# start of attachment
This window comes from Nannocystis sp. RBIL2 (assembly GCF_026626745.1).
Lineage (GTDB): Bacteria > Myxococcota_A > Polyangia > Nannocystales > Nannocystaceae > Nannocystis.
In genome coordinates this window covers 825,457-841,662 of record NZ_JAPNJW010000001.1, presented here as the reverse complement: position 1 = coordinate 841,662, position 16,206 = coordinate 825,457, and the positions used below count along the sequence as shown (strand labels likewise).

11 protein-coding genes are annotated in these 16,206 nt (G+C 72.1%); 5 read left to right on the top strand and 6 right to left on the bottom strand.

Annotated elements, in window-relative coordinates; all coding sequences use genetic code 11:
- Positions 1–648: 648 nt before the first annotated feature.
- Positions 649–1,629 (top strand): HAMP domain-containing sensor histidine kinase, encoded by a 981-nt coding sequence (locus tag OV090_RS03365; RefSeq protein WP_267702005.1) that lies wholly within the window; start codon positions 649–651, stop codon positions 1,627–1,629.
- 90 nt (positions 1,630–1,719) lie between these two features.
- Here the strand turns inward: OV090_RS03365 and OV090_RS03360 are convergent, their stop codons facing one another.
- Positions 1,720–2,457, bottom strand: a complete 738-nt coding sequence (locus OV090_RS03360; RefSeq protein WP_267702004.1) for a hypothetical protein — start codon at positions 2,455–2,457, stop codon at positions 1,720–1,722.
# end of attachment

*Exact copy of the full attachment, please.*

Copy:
This window comes from Nannocystis sp. RBIL2 (assembly GCF_026626745.1).
Lineage (GTDB): Bacteria > Myxococcota_A > Polyangia > Nannocystales > Nannocystaceae > Nannocystis.
In genome coordinates this window covers 825,457-841,662 of record NZ_JAPNJW010000001.1, presented here as the reverse complement: position 1 = coordinate 841,662, position 16,206 = coordinate 825,457, and the positions used below count along the sequence as shown (strand labels likewise).

11 protein-coding genes are annotated in these 16,206 nt (G+C 72.1%); 5 read left to right on the top strand and 6 right to left on the bottom strand.

Annotated elements, in window-relative coordinates; all coding sequences use genetic code 11:
- Positions 1–648: 648 nt before the first annotated feature.
- Positions 649–1,629 (top strand): HAMP domain-containing sensor histidine kinase, encoded by a 981-nt coding sequence (locus tag OV090_RS03365; RefSeq protein WP_267702005.1) that lies wholly within the window; start codon positions 649–651, stop codon positions 1,627–1,629.
- 90 nt (positions 1,630–1,719) lie between these two features.
- Here the strand turns inward: OV090_RS03365 and OV090_RS03360 are convergent, their stop codons facing one another.
- Positions 1,720–2,457, bottom strand: a complete 738-nt coding sequence (locus OV090_RS03360; RefSeq protein WP_267702004.1) for a hypothetical protein — start codon at positions 2,455–2,457, stop codon at positions 1,720–1,722.